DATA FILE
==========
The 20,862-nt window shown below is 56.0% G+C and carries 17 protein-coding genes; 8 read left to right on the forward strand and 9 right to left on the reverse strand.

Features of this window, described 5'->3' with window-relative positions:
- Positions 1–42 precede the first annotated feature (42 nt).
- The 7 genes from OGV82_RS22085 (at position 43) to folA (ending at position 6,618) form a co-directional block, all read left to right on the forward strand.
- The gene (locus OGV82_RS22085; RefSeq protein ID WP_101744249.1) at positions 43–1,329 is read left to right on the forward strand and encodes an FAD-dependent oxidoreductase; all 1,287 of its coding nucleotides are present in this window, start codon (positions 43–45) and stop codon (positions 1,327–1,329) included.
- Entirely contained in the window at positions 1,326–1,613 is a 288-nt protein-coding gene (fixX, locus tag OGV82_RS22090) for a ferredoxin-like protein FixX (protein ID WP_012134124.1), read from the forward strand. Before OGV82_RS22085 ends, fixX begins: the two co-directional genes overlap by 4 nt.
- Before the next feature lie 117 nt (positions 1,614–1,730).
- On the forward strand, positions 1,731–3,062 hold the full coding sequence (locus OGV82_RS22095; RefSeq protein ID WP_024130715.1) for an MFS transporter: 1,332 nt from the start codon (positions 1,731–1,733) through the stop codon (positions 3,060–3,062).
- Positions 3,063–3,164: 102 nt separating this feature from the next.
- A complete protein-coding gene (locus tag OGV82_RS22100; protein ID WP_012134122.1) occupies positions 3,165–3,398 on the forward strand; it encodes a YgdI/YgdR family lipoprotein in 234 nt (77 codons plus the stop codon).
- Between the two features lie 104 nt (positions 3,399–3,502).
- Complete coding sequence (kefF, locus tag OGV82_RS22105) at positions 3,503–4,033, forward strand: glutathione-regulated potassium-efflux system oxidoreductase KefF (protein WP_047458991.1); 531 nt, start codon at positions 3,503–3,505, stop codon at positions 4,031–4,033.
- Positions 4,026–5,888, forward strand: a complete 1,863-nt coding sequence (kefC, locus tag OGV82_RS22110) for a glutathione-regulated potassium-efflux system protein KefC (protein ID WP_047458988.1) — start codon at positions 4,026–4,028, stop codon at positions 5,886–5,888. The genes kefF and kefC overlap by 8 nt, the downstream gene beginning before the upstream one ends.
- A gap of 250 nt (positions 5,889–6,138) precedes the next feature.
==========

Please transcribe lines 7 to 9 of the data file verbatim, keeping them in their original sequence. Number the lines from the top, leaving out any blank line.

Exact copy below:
- Before the next feature lie 117 nt (positions 1,614–1,730).
- On the forward strand, positions 1,731–3,062 hold the full coding sequence (locus OGV82_RS22095; RefSeq protein ID WP_024130715.1) for an MFS transporter: 1,332 nt from the start codon (positions 1,731–1,733) through the stop codon (positions 3,060–3,062).
- Positions 3,063–3,164: 102 nt separating this feature from the next.